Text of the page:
Explained: What happened during the 2008 Lehman crisis
Thanks to easy money sloshing about globally, the financial and trading system will keep throwing up other asset bubbles
Mumbai: On 11 April 2008, Henry Paulson, the then US secretary of the treasury met Richard Fuld, the chief executive officer of Lehman Brothers at a dinner. “I am worried about a lot of things,” Paulson told Fuld. Andrew Ross Sorkin recounts this conversation in his book Too Big To Fail. Paulson also told Fuld that he was “anxious about the staggering amount of leverage—the amount of debt to equity—that investment banks were still using to juice their returns”.
The leverage had Paulson worried. Lehman Brothers was leveraged at 30.7 to 1 at that point of time. Merrill Lynch was at 26.9 to 1. While leverage spruces up returns when times are good, it also causes problems when times are bad. In fact, hedge fund manager David Einhorn believed that if calculated properly, Lehman Brothers had a leverage of 44:1. At a conference, Einhorn explained that even a 1% fall in the value of the investments of Lehman, would wipe out half of its equity and push the leverage to almost 80 times.
What did he mean by it? Let’ say a firm has $1 of its own money (i.e. its equity). It borrows $44 and invests $45 in total. The investment falls in value by 1%. This means a loss of $0.45. This has to be adjusted against the firm’s equity of $1. Now the firm has only $0.55 of its own money left. On top of this, it has a borrowing of $44. This means the firm’s leverage is now 80 ($44/$0.55). Hence, the way Lehman was structured was pretty risky. A little over 2% fall in the value of its investments would have wiped out its equity completely.
This leverage came back to haunt Lehman a few months later. It had to file for bankruptcy in the Southern District Court of New York at 1.45am on Monday, 15 September 2008. A decade has gone by since. How is the world placed ten years after Lehman Brothers?
Low interest rates
Banks and financial institutions did not always operate on high leverage. In fact, as Anat Admati and Martin Hellwig recount in their book The Bankers’ New Clothes: “Early in the twentieth century, it was still typical for banks to have equity equal to 25% of their total assets, but banks’ equity levels declined to single digits, around 6-8% of their total assets in the US, by early 1990s. Similar trends were observed in other countries. Indebtedness further increased for many banks in the run up to the financial crisis of 2007-2008.”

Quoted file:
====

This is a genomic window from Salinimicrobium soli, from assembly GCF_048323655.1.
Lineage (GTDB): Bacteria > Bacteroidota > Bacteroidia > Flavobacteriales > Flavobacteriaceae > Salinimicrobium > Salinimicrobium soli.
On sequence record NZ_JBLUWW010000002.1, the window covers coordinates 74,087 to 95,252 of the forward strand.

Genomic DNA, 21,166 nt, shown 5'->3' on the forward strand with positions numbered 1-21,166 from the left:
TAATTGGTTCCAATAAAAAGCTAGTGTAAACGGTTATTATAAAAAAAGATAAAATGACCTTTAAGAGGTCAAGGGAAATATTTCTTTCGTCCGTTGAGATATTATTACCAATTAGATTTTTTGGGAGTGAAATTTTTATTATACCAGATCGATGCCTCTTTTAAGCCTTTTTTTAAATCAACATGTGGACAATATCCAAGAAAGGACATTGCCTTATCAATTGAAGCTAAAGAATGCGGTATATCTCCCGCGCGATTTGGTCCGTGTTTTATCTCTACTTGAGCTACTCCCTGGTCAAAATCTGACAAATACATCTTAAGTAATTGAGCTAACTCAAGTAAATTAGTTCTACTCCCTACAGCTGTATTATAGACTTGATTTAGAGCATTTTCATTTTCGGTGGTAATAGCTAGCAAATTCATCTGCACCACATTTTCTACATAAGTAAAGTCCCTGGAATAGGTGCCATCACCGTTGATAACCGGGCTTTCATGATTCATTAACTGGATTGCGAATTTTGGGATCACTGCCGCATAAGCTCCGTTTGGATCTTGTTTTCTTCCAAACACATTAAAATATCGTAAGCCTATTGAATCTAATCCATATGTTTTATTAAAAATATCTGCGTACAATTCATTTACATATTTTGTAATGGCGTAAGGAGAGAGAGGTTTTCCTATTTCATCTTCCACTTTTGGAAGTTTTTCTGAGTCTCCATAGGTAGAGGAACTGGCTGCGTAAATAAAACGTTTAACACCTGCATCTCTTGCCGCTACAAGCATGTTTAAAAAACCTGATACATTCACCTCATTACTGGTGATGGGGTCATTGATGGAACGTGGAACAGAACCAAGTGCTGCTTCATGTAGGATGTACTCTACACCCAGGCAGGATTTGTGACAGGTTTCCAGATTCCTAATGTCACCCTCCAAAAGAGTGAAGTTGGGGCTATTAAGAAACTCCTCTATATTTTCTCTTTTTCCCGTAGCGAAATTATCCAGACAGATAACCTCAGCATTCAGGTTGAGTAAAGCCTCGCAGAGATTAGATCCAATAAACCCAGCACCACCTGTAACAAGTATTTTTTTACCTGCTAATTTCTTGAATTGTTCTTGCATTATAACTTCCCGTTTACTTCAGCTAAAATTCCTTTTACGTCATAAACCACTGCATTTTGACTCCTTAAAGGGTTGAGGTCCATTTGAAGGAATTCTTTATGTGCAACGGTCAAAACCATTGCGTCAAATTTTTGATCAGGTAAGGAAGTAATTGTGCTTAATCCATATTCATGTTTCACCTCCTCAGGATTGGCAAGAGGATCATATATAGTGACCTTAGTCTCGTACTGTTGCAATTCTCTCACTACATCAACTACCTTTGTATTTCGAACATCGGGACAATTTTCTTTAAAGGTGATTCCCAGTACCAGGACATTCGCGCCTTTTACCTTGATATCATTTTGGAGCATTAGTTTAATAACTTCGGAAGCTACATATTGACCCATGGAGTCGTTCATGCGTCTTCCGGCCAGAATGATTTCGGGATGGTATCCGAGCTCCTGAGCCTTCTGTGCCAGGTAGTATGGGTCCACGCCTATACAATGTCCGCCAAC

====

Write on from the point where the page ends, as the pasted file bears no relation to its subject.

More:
Over the years, banks and financial institutions got into all sorts of trading activities. Buying and selling stocks, bonds, derivatives, real estate, and so on. When these markets were doing well, as they were between 2002 and 2007, borrowing money to invest and spruce up returns, made immense sense. But post 2007, when the markets seized up, in particular the real estate market in the US and Europe, all the excessive borrowing which had created leverage and the illusion of high returns, came back to haunt these banks. Many of them had to be rescued by central banks all around the world.
One reason for the excessive leverage was the low interest rates that prevailed in the Western world, especially in the US. A major reason for low interest rates was all the foreign money coming into the US to be invested in treasury securities issued by the US government. Treasury securities are financial securities issued by the US government to finance its budget deficit, or the difference between what it earns and what it spends.
In January 1995, the total amount of foreign investment in US treasury securities was around $671 billion (see Chart 1). Ten years later in January 2005, this had shot up to around $1.91 trillion. By January 2008, the investment had further increased to $2.56 trillion. At that point of time Japan led the pack with a total investment of $585.6 billion in American treasury securities. China came in next with a total investment of $492.6 billion. All this money chasing American treasury securities ensured that the yield to maturity (or per year return an investor would get on these securities if he held them till their maturity) went down over the years (see Chart 2).
Treasury yields were largely falling from the mid 1990s, up until 2008. The yield on these securities set the tone for the overall interest rate scenario in the US, as lending to the government is deemed to be the safest form of lending. And this basically ensured that the overall interest rate scenario in the US was low. It allowed banks and financial firms to borrow more and more money in order to speculate in the financial markets. It also allowed individuals to borrow more, and that first led to the dot-com bubble and which was followed by a real estate bubble.
The question is where did all these dollars come from?